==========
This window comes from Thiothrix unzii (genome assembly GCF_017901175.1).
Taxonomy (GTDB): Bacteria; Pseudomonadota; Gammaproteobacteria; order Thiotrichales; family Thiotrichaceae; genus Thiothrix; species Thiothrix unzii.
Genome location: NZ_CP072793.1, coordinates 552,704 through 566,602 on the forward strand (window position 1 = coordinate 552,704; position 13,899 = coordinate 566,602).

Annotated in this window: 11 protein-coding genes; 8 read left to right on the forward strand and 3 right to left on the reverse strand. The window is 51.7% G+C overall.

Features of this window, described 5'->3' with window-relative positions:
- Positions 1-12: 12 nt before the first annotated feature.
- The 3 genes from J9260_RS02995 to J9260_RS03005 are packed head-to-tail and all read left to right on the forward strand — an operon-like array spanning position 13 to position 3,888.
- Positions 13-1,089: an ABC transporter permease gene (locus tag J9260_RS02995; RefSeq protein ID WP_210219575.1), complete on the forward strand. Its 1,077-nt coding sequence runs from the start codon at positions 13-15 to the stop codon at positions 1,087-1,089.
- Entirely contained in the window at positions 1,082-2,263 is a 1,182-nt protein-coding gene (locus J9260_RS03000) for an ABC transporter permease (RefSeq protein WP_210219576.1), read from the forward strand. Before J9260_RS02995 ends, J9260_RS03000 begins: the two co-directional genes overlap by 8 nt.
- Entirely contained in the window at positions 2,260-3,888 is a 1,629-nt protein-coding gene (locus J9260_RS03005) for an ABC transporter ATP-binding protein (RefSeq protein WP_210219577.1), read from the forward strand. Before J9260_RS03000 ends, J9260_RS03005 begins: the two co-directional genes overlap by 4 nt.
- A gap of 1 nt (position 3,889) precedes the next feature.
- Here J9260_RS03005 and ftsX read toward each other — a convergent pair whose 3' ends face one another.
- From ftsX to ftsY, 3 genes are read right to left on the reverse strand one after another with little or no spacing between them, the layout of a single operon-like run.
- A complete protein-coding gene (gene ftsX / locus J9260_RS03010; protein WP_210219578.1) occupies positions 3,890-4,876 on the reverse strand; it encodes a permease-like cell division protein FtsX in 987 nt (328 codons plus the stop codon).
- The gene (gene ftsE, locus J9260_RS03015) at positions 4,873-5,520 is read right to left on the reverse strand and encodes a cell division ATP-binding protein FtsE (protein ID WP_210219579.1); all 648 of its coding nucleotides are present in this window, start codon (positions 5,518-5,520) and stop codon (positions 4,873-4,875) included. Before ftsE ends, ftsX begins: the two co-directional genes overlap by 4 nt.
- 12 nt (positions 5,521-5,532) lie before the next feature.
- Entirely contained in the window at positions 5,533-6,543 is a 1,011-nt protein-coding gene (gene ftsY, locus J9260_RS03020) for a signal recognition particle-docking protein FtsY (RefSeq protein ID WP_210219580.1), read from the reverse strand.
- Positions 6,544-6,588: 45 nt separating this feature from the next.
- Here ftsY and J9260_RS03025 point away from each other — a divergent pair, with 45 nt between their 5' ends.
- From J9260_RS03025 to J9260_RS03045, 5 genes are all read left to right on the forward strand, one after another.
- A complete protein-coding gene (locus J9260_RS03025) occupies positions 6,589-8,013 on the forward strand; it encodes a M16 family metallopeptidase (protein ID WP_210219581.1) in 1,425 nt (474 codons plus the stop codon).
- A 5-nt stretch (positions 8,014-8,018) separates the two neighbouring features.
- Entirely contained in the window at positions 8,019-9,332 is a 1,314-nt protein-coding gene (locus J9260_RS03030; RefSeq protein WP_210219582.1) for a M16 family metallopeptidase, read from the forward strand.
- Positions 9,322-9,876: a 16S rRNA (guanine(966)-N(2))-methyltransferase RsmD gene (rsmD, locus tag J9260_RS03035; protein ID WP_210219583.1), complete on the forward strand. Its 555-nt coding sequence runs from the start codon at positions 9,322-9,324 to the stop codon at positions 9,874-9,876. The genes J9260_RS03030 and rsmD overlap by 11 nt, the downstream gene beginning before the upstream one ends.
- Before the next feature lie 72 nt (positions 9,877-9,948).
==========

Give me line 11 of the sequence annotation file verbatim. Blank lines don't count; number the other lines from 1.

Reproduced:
- A gap of 1 nt (position 3,889) precedes the next feature.